Prufrock's Page

Saturday, December 03, 2005

A Decade Of Salon

It's been called a "hipper, online version of The New Yorker." And it's weathered ups and downs to celebrate ten years of being in the business -- no small feat when you consider how many other 'zines have folded.

In Praise Of The Short Story

"For me the short story is a place to try new ideas and see if they work or not. A single line of dialogue may come into my mind. I don't need a structure or a form. I only need to see how that fragment fits into the story. The beauty of the short story is that you can test anything - a piece of conversation, a haunting memory, a dream, or something overheard in a restaurant."

- Haruki Murakami, in a talk at the Reischauer Institute

For A Change, Unusual Books Of The Year

The Hour, Canada, has a list of books of the year that they've enjoyed, including Abha Deveshwar's Babyji as well as a study of dance theory that discusses the Chennai-based artiste Chandralekha.

Friday, December 02, 2005

Books Of Whose Year?

Of the New York Times' 10 best books of the year, one deals with an American prep school, one is based on a fictional American campus, one discusses an American war, one is a biography of an American artist and one is a memoir of an American's experience of grief.


Thursday, December 01, 2005

Awards, Bah

Garrison Keillor puts on a tuxedo to attend the National Book Awards and, tongue somewhere near cheek, says: "Having never won a big prize, I am opposed to them on principle: They are an excrescence of commerce and a corruption of the purity of artistic creation."

Rushdie On, Like, Critics

“…I had the chance to meet Salman Rushdie, which was really a strange experience. He has the same agents that I have. I walked into the office in London and he was just kind of there. I was just, ha ha, you're not supposed to be here. It's not every day that you just see Salman Rushdie sitting around. And we were talking, and he said, ‘So has the criticism started coming in?’ ‘Yeah.’ He's like, ‘What's it been like?’ I was, like, ‘It's been pretty good.’ ‘Well, let me just let you know that if you believe them when they say you're good, then you have to believe them when they say you're bad. So just keep that in mind.’ I was like, ‘That's actually really good advice.’ ”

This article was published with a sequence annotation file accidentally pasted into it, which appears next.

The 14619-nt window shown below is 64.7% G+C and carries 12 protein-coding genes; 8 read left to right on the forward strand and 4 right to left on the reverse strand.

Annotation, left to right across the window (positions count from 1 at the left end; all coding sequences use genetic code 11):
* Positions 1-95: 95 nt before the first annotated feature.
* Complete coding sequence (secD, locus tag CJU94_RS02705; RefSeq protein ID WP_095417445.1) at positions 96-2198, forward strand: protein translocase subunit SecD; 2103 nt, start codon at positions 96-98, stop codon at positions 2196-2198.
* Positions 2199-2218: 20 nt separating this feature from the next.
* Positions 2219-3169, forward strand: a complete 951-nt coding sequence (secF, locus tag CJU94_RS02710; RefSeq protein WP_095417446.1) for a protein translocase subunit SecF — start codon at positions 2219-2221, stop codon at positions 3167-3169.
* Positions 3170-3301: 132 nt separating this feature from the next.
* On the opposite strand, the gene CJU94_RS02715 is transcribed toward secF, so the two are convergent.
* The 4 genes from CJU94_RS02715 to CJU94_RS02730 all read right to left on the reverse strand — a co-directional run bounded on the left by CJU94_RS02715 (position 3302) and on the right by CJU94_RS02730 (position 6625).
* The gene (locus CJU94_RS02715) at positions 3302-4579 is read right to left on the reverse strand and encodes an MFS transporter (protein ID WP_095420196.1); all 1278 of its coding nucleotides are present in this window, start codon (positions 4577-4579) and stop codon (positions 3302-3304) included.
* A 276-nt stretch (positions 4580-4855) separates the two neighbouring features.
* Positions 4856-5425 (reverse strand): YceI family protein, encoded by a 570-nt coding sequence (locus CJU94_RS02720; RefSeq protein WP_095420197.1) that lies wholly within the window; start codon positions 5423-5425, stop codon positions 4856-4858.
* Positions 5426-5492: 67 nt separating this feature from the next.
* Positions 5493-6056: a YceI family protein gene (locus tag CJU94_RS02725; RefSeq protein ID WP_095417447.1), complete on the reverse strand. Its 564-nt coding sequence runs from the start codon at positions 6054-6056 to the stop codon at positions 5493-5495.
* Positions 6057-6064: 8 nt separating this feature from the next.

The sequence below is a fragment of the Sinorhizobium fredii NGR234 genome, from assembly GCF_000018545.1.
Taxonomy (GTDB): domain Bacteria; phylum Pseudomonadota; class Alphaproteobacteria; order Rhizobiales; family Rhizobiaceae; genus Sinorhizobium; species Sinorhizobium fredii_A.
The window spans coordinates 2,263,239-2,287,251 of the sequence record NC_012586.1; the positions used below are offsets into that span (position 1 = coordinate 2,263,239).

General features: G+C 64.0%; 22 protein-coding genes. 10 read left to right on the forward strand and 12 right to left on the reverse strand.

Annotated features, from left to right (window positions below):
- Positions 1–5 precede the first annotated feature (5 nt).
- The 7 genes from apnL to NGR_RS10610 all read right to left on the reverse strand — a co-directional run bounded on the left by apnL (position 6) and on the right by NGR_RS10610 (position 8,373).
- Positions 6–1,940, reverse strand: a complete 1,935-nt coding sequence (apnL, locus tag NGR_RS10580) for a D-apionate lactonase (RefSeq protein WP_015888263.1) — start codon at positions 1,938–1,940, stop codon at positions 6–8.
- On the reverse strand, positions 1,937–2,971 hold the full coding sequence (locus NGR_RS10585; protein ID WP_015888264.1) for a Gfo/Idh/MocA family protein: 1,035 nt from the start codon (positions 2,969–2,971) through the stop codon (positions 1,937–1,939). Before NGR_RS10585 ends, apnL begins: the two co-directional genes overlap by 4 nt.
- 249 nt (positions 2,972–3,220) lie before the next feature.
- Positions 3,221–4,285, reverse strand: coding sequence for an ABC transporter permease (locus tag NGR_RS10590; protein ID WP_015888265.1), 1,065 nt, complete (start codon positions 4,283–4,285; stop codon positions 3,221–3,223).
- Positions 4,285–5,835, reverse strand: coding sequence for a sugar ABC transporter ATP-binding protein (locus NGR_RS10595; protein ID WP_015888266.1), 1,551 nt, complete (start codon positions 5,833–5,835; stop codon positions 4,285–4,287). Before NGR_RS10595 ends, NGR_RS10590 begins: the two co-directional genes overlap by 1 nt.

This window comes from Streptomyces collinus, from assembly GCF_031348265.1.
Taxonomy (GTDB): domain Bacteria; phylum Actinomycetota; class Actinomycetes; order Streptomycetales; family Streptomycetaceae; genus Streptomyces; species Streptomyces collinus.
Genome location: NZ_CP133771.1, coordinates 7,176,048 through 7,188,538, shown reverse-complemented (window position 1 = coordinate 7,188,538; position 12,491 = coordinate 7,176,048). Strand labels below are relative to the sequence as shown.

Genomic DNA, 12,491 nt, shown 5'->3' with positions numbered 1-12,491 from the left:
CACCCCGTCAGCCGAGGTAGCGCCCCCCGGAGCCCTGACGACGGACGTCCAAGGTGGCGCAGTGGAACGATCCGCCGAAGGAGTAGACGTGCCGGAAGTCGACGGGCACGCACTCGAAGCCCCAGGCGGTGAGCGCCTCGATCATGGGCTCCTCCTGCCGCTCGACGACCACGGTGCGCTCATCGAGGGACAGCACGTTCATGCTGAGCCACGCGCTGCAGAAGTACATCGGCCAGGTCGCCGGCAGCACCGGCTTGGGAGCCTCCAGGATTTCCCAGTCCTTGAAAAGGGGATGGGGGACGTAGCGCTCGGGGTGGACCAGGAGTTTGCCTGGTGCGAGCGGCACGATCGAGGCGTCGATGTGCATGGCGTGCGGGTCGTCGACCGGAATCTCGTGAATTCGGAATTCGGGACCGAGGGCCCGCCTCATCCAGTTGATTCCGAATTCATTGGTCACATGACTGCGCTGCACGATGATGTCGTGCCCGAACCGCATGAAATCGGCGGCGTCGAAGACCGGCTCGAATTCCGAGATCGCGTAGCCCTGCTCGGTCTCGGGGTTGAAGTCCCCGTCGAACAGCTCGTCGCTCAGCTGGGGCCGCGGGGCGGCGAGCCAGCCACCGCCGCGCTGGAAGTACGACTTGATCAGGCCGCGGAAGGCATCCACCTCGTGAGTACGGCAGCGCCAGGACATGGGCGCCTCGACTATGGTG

- From an interview with Uzodinma Iweala, author of the acclaimed debut novel, Beasts of no Nation.

Wednesday, November 30, 2005

A Good Year For Bad Sex

Salman Rushdie, Paul Theroux, John Updike and Gabriel Garcia Marquez are among the 11 contenders for the Bad Sex Award. Modesty prohibits the inclusion of extracts in this blog, but you can point your vibrating mouse here.

Update: And the winner is...Giles Coren, for his debut novel, Winkler. "It was the overexcited shower...which clinched the deal for Giles Coren," judges said.

Tuesday, November 29, 2005

New York Stories

"There’s a history of writing about this place that I’m participating in when I do it as directly as I did in Motherless Brooklyn and Fortress of Solitude. That I’m conscious of certain points of reference, things like Call it Sleep by Henry Roth; and James Baldwin’s Another Country, and Last Exit to Brooklyn, and various other things. Certain early books by Bernard Malamud, you know these are points of reference for me, that encouraged me to delve into the material, and that I felt I was communing with, or communicating with, and replying to, while I was writing Motherless Brooklyn and Fortress of Solitude. So, that is a kind of regional writing tradition, for sure."

In the Gotham Gazette, Jonathan Lethem speaks about whether there's a "New York school of literature" that he belongs to.

Monday, November 28, 2005

More Best Books

The Globe & Mail's annual round-up of the 100 best books of the year is out. Surprise: Zadie Smith, Rick Moody and Salman Rushdie don't make the cut. As they say: "...the exercise is of necessity somewhat arbitrary. It's also supposed to be fun. So please enjoy it, and try not to get overwrought. We feel guilty enough already."

Who Hates Whom

John le Carré vs Salman Rushdie. Rushdie vs A.S. Byatt. Martin Amis vs Julian Barnes. Barnes vs Andrew Wylie. Wylie vs Tibor Fischer.

The Independent's Katy Guest writes about famous feuds.

Sunday, November 27, 2005

Page 3-bashing

"On all week days, major newspapers such as the Times of India, the Hindustan Times, and Asian Age are full of reports of parties at five-star hotels and fawning profiles of fashion designers, their eating or dieting habits, their favourite vacation spots, champagne, colour, dog and so on. The colourful prose of fame and glamour frequently spills over to the front page when an Indian woman wins an international beauty pageant or a Bollywood starlet walks down the red carpet at the Cannes Film Festival..."

In The Financial Times, Pankaj Mishra clucks his tongue at the state of Indian newspapers, touching upon the rise of middle class aspirations after liberalisation, pointing out that such reportage keeps "out the bad news so that newspapers become the echo chamber where a privileged minority hears only its own voice." (Yes, he manages to bring V.S. Naipaul into this piece, too.)

The Game's Afoot

In another overview of the resurgence in the popularity of Sherlock Holmes, Ludovic Hunter-Tilney asks: "...why does an archetypal late-Victorian popular fiction moulded by its age’s preoccupations and prejudices - empire, social Darwinism, bohemianism, racial identity, urban disorder - linger on so powerfully in our imagination?"